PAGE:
As disturbing as the recent numbers on declining print circulation and plunging advertising revenue at newspapers have been, less attention has been paid to ominous signs of a slow-down on the online side as well:
– Most newspaper chains reported online revenue growth in single or low double digits this quarter, compared with growth rates of 15-20% or more a year ago.
– The amount of time the average visitor spent at most newspaper web sites declined in February compared with a year ago, according to an Editor & Publisher report on Nielsen Online data. E&P reported similar data for January.
The stagnant economy and the tailspin in the housing market no doubt contributed to the deflated online revenue numbers. And there’s the statistical reality that sustaining high percentage growth rates becomes more difficult as the base number gets larger.
But that doesn’t account for all the sluggishness in online revenue, and newspapers appear to be losing ground to other web sites that advertisers prefer. And if growth in online revenue is slowing, at best that means stretching out any projections about when online advertising at newspapers will finally make up for the decline in print ads.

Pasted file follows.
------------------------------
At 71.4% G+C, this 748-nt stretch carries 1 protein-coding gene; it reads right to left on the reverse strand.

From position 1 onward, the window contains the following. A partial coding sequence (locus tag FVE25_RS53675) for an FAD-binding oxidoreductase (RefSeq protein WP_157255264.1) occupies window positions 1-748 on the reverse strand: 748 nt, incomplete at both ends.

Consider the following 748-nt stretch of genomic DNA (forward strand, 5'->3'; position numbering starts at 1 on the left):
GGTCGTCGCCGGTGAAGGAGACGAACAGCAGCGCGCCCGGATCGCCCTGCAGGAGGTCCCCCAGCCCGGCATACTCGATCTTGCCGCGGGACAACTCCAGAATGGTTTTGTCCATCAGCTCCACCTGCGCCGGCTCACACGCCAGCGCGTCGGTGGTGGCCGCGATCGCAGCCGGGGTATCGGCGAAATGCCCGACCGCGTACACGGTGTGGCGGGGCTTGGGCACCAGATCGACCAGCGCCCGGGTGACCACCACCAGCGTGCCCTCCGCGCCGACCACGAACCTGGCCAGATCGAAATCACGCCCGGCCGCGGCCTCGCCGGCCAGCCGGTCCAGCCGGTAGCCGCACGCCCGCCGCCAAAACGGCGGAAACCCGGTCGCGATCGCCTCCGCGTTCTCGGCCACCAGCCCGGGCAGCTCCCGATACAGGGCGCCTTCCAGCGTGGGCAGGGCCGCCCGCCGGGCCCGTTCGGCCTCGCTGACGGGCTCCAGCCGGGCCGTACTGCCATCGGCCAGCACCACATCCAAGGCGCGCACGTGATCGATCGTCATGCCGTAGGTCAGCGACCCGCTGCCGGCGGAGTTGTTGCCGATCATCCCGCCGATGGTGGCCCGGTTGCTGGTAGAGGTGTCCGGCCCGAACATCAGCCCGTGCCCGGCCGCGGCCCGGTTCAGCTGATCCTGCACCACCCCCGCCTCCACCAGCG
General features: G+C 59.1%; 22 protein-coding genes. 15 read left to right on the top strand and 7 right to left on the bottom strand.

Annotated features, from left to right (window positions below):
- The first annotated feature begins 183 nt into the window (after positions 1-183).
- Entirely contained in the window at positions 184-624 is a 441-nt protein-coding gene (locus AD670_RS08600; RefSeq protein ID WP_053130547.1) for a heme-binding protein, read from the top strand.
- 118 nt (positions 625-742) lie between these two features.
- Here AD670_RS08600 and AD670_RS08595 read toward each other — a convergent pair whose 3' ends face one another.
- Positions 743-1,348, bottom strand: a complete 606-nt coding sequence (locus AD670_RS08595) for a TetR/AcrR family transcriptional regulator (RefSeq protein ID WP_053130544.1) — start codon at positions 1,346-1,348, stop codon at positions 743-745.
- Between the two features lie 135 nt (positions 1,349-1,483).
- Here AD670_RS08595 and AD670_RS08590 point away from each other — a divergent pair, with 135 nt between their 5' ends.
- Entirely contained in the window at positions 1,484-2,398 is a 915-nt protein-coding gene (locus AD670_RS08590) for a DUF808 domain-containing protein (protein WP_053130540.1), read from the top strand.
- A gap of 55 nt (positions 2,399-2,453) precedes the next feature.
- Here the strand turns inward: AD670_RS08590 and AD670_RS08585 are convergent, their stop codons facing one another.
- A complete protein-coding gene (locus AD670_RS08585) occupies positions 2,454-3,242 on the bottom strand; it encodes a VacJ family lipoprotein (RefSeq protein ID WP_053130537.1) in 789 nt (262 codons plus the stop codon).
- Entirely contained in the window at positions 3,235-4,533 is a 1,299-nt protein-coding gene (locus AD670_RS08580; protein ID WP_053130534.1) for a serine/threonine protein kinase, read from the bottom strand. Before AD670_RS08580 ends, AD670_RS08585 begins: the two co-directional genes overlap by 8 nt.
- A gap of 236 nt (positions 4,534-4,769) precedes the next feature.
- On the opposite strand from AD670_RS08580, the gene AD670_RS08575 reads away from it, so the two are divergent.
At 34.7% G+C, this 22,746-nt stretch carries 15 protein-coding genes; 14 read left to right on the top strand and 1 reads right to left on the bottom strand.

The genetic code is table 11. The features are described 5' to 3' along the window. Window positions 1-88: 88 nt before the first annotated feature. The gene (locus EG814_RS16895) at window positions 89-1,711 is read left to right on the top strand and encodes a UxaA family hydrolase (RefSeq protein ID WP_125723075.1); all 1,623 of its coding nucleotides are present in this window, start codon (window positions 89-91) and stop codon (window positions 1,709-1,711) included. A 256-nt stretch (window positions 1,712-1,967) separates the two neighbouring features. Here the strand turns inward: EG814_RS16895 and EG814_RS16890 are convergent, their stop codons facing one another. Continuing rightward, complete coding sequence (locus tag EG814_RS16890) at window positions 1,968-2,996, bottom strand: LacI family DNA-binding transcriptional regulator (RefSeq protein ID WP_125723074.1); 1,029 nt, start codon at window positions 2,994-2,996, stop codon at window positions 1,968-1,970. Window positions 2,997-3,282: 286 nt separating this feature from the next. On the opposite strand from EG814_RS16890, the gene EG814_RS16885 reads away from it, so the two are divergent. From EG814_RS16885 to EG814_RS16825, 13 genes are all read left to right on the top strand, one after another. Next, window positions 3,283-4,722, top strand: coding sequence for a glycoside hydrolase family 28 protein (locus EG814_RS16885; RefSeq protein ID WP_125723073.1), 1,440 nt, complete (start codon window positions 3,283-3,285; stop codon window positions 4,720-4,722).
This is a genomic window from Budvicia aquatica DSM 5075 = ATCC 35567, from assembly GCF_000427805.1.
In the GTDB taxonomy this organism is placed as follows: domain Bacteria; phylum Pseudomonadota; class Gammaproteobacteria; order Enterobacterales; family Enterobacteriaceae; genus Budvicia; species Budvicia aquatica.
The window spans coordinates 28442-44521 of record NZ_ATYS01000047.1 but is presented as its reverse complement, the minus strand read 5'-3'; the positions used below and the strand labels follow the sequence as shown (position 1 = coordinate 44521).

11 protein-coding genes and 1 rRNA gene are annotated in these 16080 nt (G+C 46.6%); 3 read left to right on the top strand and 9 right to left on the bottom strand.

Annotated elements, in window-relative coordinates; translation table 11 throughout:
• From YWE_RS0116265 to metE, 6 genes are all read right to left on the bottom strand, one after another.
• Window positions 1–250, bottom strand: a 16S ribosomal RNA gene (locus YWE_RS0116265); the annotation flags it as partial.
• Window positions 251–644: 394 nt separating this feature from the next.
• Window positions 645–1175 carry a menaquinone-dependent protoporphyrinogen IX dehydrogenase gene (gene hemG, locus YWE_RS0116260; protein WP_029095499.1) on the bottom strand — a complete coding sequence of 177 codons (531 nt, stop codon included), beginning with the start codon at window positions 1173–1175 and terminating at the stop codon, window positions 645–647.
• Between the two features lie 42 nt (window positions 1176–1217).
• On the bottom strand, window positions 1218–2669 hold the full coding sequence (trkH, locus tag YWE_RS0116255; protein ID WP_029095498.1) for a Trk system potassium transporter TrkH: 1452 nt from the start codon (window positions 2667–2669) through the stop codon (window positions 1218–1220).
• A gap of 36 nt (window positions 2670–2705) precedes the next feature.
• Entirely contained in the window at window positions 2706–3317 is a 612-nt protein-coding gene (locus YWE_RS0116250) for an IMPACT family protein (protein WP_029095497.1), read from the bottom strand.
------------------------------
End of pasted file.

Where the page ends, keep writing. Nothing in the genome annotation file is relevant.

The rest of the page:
The drop in average time spent at newspaper web sites may be the result of success on another front: newspapers are expanding their overall online audience, bringing in new visitors who aren’t staying at a newspaper’s website as long as regular readers.
But can newspapers effectively sell advertising if many readers just dive bomb in and skim a story? Will advertisers, especially local ones, be interested in such readers, many of whom may be arriving from afar via a search engine or news aggregator?
Which leaves me with several questions:
– Are there national advertising networks that are proving effective in selling ads for only casual readers of newspaper web sites?
– What newspapers are effectively selling ads to local businesses and still showing robust growth in online revenue?
– Or is there some other explanation for the dip in time spent online at newspapers and the tapering off of online revenue growth that yields some light somewhere in this tunnel?